Worst of all, nasty things could move into the derelict corners. Depending on the kind of site, a failure to keep the infrastructure updated may introduce bugs that can be exploited by others, leading the site to become a toxic wasteland, inhabited only by scammers and hackers, using your infrastructure to infest, infect and ruin things for others.
This nightmarish scenario could be avoided with a couple of coats of fresh paint – new content for your site – and a lawnmower – regularly checking that your site’s infrastructure is up-to-date. Of course, you can always contract the services of a quality maintenance crew to do the hard work on your behalf. It’s your responsibility to ensure your website doesn’t end up being condemned!
3. Mobile Optimisation
A big buzzword for a simple idea, all this means is that your website has been designed to look good on a phone or tablet. Though we tend to design websites when seated at our huge-screen PCs and Macs, the greatest numbers of visitors are now using smartphones and tablets. Why do we spend most of our time worrying about how it looks on a massive monitor?
To appeal to the greatest number of visitors, a website should provide a perfect experience for the big screen and the little ones. Older sites rarely handle this well; abandoned sites barely manage at all. As we walk down the street, bumping into signs, walking out into traffic, bouncing off granite-faced elderly ladies with pointy handbags (yeah, guilty, your honour), we expect the sites we visit to be easily navigated and comfortably readable while we risk life and limb to devour its online content. A website that fails to do so is a one that a mobile user will then ignore.
Will they come back when sitting at their PC? Hang on – do they even own a PC nowadays?!
4. Slo-mo, no-go
Life for the wannabee website owner is hard. Not only does he or she have to worry about keeping information fresh AND look after the needs of the mobile user, but there is something else to consider; something everyone online in Ireland has complained about at some time or other: speed.
Think back to the last time you mouthed off about gawd how slooooow the internet is today like gawd i can’t get onto insta no matter whut like and i have like this amazing frappo than Bova down at the coffeetorium made for me with like my face done in choc powder and it was like amazing gawd this is so sloooooow.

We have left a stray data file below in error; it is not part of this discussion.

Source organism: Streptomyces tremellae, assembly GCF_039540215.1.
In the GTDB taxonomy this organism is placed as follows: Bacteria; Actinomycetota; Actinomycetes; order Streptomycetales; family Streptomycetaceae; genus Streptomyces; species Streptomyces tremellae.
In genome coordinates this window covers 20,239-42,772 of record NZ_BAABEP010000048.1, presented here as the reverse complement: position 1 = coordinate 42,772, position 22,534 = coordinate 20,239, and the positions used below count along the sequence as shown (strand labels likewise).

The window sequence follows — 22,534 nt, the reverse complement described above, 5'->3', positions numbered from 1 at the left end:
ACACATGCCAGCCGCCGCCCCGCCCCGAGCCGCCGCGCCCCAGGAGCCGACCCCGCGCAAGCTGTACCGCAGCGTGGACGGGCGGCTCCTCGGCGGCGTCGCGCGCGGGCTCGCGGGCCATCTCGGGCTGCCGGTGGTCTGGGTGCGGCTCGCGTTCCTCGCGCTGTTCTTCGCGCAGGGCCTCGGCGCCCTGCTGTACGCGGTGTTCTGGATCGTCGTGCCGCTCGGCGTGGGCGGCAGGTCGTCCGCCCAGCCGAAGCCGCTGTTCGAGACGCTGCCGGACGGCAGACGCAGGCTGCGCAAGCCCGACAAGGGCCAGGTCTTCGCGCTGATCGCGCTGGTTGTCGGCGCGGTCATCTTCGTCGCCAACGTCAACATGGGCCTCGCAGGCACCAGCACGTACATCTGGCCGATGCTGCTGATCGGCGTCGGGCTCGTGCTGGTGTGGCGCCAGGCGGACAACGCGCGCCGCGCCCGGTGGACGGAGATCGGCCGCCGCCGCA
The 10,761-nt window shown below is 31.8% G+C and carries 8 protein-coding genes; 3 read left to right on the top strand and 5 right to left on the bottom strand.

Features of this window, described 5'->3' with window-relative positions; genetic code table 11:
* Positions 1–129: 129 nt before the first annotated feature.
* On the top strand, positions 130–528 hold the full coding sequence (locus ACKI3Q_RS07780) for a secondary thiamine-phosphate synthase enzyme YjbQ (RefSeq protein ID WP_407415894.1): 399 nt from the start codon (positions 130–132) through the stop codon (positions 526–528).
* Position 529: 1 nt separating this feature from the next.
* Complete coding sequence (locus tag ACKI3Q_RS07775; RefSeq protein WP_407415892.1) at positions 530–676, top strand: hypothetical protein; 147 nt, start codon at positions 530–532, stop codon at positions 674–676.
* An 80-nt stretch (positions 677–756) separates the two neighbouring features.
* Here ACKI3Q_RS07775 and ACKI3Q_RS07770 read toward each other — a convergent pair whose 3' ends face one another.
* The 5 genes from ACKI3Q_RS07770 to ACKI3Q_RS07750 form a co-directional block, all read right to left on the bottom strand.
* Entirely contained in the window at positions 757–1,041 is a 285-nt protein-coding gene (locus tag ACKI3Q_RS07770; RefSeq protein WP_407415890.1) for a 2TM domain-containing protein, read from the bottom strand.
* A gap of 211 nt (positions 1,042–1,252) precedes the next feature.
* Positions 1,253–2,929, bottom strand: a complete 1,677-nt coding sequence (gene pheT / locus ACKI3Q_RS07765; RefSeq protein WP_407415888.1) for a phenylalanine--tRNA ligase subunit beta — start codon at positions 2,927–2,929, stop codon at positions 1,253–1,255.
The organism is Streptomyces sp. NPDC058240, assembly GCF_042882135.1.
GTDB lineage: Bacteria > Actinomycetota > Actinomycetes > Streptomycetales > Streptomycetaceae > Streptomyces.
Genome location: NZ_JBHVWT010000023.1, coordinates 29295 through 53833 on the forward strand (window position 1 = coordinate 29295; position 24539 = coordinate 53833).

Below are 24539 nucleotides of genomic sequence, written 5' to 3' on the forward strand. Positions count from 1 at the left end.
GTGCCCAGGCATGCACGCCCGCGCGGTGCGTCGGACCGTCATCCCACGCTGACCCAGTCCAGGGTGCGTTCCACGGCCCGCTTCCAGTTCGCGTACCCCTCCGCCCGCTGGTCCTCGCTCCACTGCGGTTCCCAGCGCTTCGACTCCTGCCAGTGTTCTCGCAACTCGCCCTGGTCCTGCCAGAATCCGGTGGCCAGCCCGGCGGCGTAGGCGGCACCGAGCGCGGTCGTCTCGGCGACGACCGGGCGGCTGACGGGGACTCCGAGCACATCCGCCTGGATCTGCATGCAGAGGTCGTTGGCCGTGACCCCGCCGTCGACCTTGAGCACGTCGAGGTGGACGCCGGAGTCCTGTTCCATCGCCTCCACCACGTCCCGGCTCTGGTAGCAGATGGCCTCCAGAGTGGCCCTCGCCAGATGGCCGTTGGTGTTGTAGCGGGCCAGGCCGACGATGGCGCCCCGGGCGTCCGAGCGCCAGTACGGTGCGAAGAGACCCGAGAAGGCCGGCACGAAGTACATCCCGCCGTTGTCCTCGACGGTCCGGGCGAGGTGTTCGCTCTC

How often do you attempt to open a website and give up because it took more time than your attention span will allow? Online banking, for example: if it doesn’t open for me in 5 seconds I don’t bother with it. (Which is why I have stopped paying my bills, but that’s another story entirely.)
A well-optimised website should open quickly and efficiently for users who have slow or limited connectivity – seemingly 99% of the population of Ireland, if we go by complaining alone! Sites with all the bells and whistles might look incredibly impressive in an office with fibre broadband, but lack a certain something when they take 20 minutes to load up in a car park near Miltown Malbay (true story, ask for details, bring beer.)
Consider your target audience. Ask your website designer to make a speedy site that doesn’t delay the greatest number of visitors. Over-large images are one of the worst culprits. Optimise the site so mobile users aren’t waiting forever, because they don’t wait – they go elsewhere. (Mobile users, if it doesn’t load in an hour, you have no signal. You can quote me on that.)
Get with the Programme
We iBrutes hate to see an old, out-of-date, slow, unoptimised site. To us, it’s the visual equivalent of fingernails down a blackboard, or hands squeaking over a balloon. (We’re very sensitive people, you know. Handle with care.) Solutions to the four big problems are available for businesses, and can be quick and simple to implement, or slow and expensive, depending on context. Nothing is impossible.
Most important of all is perception. How does a visitor react to your website? Put yourself in their place and look at your site with new eyes. Ask someone you trust to give you an honest evaluation. If your site is well maintained and looking good, you should gain trust and business from those visiting it.
If not, talk to us. We’ve got the technology.